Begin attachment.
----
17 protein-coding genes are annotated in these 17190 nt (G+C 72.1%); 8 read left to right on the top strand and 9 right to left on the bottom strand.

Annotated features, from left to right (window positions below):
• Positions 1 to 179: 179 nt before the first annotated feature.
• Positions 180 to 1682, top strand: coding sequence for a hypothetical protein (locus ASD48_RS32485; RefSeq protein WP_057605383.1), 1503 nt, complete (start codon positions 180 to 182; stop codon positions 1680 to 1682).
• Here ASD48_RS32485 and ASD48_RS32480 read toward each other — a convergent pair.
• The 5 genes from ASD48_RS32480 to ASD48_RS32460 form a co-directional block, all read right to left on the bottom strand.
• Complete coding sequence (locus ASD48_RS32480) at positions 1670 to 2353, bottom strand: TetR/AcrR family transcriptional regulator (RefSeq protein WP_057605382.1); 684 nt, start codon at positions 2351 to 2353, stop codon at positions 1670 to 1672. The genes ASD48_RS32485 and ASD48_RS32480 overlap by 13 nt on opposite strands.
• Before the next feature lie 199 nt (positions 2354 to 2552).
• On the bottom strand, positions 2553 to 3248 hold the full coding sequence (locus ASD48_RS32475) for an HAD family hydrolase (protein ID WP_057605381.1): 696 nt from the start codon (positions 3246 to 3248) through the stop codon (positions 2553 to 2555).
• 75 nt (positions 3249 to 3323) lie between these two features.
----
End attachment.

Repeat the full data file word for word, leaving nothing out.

17 protein-coding genes are annotated in these 17190 nt (G+C 72.1%); 8 read left to right on the top strand and 9 right to left on the bottom strand.

Annotated features, from left to right (window positions below):
• Positions 1 to 179: 179 nt before the first annotated feature.
• Positions 180 to 1682, top strand: coding sequence for a hypothetical protein (locus ASD48_RS32485; RefSeq protein WP_057605383.1), 1503 nt, complete (start codon positions 180 to 182; stop codon positions 1680 to 1682).
• Here ASD48_RS32485 and ASD48_RS32480 read toward each other — a convergent pair.
• The 5 genes from ASD48_RS32480 to ASD48_RS32460 form a co-directional block, all read right to left on the bottom strand.
• Complete coding sequence (locus ASD48_RS32480) at positions 1670 to 2353, bottom strand: TetR/AcrR family transcriptional regulator (RefSeq protein WP_057605382.1); 684 nt, start codon at positions 2351 to 2353, stop codon at positions 1670 to 1672. The genes ASD48_RS32485 and ASD48_RS32480 overlap by 13 nt on opposite strands.
• Before the next feature lie 199 nt (positions 2354 to 2552).
• On the bottom strand, positions 2553 to 3248 hold the full coding sequence (locus ASD48_RS32475) for an HAD family hydrolase (protein ID WP_057605381.1): 696 nt from the start codon (positions 3246 to 3248) through the stop codon (positions 2553 to 2555).
• 75 nt (positions 3249 to 3323) lie between these two features.